The world being created by ridesharing services is one of aggressive corporate expansion, political action, payments development, socio-economic uncertainty and gig economy growth. Now comes the real fun, theater and drama.
Anyone interested in payments and commerce already knows that the two main rivals in that space, Uber and Lyft, were headed toward an initial public offering (IPO). Fresh information has now painted a more detailed picture of those expected moves.
Recent Wall Street proposals value Uber at up to $120 billion in an IPO, widely expected to take place in early 2019, according to The Wall Street Journal (WSJ). That report noted such a figure is twice as high as Uber’s “valuation in a fundraising round two months ago,” and more than the combined value of General Motors, Ford and Fiat Chrysler. Such optimism comes as Uber, under new CEO Dara Khosrowshahi, polishes a brand and company reputation that was tarnished by workplace sexual harassment claims and accusations of stolen trade secrets from Google’s parent company.
As for Lyft, it has reportedly given JPMorgan Chase the job of leading the ridesharing provider’s IPO, according to CNBC. “JPMorgan will not be a part of Uber’s IPO after selecting to lead Lyft’s offering,” an unnamed source told the publication. It quoted a source who said that Lyft’s value “could” be more than $15 billion. The Lyft IPO would also supposedly happen in early 2019, though it would happen before Uber’s, reports said.
Lyft lost $254 million in the third quarter of 2018, compared to $195 million in the same period from a year earlier, according to WSJ. Q3 revenue, meanwhile, increased about 88 percent year over year to $563 million. Uber has yet to report Q3 financials, but the company’s Q2 revenue increased 63 percent from the prior year to $2.8 billion. Uber narrowed its loss to $891 million in the second quarter from $1.1 billion a year ago.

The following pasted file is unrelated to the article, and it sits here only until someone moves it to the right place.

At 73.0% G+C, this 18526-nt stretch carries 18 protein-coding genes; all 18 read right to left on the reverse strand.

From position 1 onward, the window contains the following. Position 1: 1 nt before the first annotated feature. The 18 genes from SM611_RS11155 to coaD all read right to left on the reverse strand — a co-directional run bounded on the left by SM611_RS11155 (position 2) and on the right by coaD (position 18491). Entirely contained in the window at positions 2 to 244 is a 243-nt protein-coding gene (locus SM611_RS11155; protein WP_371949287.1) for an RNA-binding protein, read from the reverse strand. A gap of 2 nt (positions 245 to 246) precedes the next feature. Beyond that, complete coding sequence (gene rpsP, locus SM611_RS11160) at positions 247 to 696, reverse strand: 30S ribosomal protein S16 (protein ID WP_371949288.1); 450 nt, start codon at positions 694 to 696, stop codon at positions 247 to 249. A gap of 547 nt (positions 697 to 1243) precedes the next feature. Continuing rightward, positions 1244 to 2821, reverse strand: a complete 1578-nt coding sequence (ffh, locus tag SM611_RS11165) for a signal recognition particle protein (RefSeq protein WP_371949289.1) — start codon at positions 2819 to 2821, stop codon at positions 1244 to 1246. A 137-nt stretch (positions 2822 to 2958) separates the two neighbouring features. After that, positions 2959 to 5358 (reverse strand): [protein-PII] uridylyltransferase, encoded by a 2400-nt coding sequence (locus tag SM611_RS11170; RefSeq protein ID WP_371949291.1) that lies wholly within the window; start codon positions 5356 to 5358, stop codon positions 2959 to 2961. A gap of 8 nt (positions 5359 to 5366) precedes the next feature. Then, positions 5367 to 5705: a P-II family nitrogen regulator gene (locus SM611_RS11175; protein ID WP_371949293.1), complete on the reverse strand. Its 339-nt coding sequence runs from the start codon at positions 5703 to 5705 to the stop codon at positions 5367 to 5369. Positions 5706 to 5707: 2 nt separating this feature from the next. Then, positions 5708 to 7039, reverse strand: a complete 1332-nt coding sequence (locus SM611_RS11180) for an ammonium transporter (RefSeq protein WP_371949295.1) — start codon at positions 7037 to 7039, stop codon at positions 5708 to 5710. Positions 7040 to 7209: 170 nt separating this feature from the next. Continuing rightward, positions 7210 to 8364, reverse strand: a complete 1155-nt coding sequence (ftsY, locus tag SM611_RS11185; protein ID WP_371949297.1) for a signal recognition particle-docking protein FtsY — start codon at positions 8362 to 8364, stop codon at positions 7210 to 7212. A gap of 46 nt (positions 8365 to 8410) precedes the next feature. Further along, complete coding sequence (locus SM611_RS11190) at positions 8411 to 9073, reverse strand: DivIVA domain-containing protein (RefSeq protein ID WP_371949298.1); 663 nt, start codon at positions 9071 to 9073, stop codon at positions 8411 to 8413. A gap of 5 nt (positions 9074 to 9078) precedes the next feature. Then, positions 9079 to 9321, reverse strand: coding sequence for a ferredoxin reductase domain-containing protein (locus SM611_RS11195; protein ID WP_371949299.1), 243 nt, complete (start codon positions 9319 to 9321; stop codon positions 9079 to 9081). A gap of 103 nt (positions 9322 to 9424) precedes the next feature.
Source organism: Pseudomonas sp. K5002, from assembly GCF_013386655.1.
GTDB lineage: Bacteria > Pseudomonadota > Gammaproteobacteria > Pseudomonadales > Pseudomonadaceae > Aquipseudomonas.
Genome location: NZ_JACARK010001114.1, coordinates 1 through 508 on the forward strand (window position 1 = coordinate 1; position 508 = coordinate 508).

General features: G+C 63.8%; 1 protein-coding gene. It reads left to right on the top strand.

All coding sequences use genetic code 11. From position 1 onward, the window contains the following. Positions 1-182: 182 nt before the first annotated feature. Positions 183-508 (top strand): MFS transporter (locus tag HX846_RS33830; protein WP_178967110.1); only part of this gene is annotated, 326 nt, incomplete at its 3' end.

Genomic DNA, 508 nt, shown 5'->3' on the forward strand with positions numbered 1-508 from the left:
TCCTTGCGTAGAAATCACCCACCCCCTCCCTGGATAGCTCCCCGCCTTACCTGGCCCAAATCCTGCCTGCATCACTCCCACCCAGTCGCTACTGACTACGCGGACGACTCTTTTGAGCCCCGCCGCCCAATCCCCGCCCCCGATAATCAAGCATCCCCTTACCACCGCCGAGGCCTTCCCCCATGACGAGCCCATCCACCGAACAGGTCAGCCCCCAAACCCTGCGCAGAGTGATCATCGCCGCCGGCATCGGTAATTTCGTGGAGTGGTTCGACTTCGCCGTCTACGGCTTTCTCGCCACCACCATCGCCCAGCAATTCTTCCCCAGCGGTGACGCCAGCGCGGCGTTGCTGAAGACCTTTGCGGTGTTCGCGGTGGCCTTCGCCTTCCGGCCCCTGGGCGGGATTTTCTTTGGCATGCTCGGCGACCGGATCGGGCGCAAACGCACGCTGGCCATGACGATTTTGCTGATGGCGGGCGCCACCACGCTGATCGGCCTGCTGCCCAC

Nothing, of course, guarantees those big numbers will translate into reality.
As PYMNTS recently noted, as far as new issues on the public markets go, it may not matter that the red ink is building up. A recent report found that 83 percent of IPOs through 2018 to date have been with firms that lost money through the year that predated their IPOs. That percentage marks the highest tally in 38 years. The previous peak was 2000, which showed 81 percent of firms that came to market that year had lost money.
An important factor in the anticipated ridesharing IPOs is the increasing competition in the expanding space, according to several observers and reports.
Earlier this month, for instance, Waze Carpool, the Google-owned app that connects people with rides, said the service was now available nationwide. Waze Carpool said it has 110 million monthly active users (MAUs) globally. Users of Waze can join Waze Carpool as a driver, rider or both.
Drivers can drive up to four people or leave their car at home. Employees and employers can get other workers to participate in carpools and team up with Waze Carpool to get a month of free rides for everyone at the company. Waze said the app will also be available at 50 Amazon fulfillment centers. The company is also crafting deals with cities, businesses, transit agencies and civic organizations.
Just outside the Uber and Lyft ridesharing ecosystem, other companies are experimenting with providing more automotive options beyond traditional ownership, rentals or leasing. As detailed in a recently PYMNTS research report on subscription commerce, some major automakers are using the subscription model to get consumers behind the wheel, granting them access, mileage, insurance and other costs for a monthly fee. That includes all types of vehicles, both luxury and not-so-glamorous. Canvas, Ford’s vehicle subscription service, offers subscribers access to a selection of used Ford vehicles, for example.
“The two main ways to get into a vehicle today are short-term options, like ridesharing or renting by the day or hour, and long-term commitments, like leases and loans,” Canvas CEO Ned Ryan told PYMNTS. “There isn’t anything in between. We wanted to create a simple and easy way to get into a vehicle somewhere in between those two worlds.”
The impact, if any, that this might have on the anticipated Uber and Lyft IPOs is unclear. However, all these developments just add more energy to this new automotive world as two ridesharing giants prepare to go public.